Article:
Employees are not assets

iStock00056373166_Small
Share this content

Secretary of State for Business, Innovation and Skills Sajid Javid seems to have gotten the wrong end of the stick about balance sheets.

In the foreword of a new consultation document on the apprenticeship levy, Javid lamented the fact that on a balance sheet “each and every one of the company’s employees are listed as ‘liabilities’” while “the ‘assets’ column includes everything from money in the bank to stock in the warehouse”.

“It’s correct in accounting terms, but as a wider attitude it’s entirely wrong,” wrote Javid. “Far from being a liability, the greatest asset any business has is its workers. And like any asset, your people need to be invested in.”

But in accounting terms, Javid is wrong: Employees aren’t a liability or an asset on a balance sheet. “It strikes me as an odd statement,” said Steven Priscott, financial director of Sift and a CIMA member. “They have nothing to do with assets or liabilities on a balance sheet. On statutory accounts, you have to give the number of employees as an information disclosure, that’s it.”

Peter Hollis of Hollis & Co in Sheffield was less diplomatic, “It’s misleading and it’s untrue.”

Taxonomy aside, Javid’s sentiment is also misplaced. According to Rebecca Cave, employees not being seen as an asset on a balance sheet aren’t due to a “wider attitude” within business. Rather it’s because employees "are not owned by the business like cars or buildings,” said Cave.

Referring to employees as assets is a popular one within business. “Our employees are our greatest asset” is commonly doled out by many business people – but they’re not an asset at all.

As Douglas C Wood wrote in Quality Digest, “Assets and people are quite different on several levels. First of all, assets don’t walk out if they are dissatisfied… Assets don’t create; they modify or shape… assets don’t create something that was not there before. Creation is the territory of people.”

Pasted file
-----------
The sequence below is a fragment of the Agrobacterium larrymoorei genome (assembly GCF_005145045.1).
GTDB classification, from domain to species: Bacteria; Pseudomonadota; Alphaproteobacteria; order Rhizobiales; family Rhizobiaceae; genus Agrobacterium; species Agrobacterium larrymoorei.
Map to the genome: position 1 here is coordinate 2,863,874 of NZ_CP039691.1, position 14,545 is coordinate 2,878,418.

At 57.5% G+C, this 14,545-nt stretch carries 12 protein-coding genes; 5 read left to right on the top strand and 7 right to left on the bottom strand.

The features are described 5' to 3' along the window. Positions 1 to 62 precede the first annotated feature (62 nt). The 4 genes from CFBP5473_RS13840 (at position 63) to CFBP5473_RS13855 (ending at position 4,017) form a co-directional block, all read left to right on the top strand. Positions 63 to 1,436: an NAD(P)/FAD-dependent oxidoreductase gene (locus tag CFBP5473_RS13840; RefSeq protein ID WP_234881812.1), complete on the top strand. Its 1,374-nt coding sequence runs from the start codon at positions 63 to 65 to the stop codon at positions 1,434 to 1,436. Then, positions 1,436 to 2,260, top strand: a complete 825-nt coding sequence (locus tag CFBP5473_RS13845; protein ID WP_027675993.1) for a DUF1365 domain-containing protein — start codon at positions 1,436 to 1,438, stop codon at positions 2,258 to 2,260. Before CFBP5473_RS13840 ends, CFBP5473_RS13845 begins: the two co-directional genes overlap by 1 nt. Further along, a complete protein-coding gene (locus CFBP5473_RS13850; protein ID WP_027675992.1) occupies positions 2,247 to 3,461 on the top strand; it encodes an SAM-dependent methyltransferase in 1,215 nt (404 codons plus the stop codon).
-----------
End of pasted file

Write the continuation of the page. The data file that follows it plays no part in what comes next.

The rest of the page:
About Francois Badenhorst

Francois

I'm AccountingWEB's business editor. Feel free to get in touch with comments, tips, scoops or irreverent banter. 

Replies

Please login or register to join the discussion.

avatar
By ayjay3
26th Aug 2015 20:40

words

'Gotten' is not an English word.  Please do not let us use such a horrible American word!  At least in this context then.

Thanks (0)
avatar
26th Aug 2015 20:19

Undertakers...

...treat people in accounting terms - I see there's an accounting module for the profession where a feature is:-

"Work in Progress" listing

Thanks (0)
avatar
By mumpin
26th Aug 2015 20:30

What about...

...ill gotten gains?

Frequently used in my neck of the woods, by me, to particular clients.

Thanks (1)
avatar
By ayjay3
26th Aug 2015 20:41

true!

Thanks (0)
26th Aug 2015 22:50

Amen.

mumpin wrote:

...ill gotten gains?

Frequently used in my neck of the woods, by me, to particular clients.

Thanks, mumpin!

Now please chaps, stay on track. I've noted your collective dislike of 'gotten' and I'll refrain from using it. Now please stay on topic.

Thanks (1)
avatar
27th Aug 2015 08:23

Employees are liabilities
Of course they are liabilities.even if all holiday pay etc is accused and shown somewhere in creditors,what about any unfunded amounts for the pension scheme.also,if co stopped trading the next day,how muchwould be due for retrenchment etc.
Whilst these costs may not. Need. To be taken into account for a going concern they certainly will crystallise !hows that not a liability!

Thanks (0)
avatar
27th Aug 2015 15:55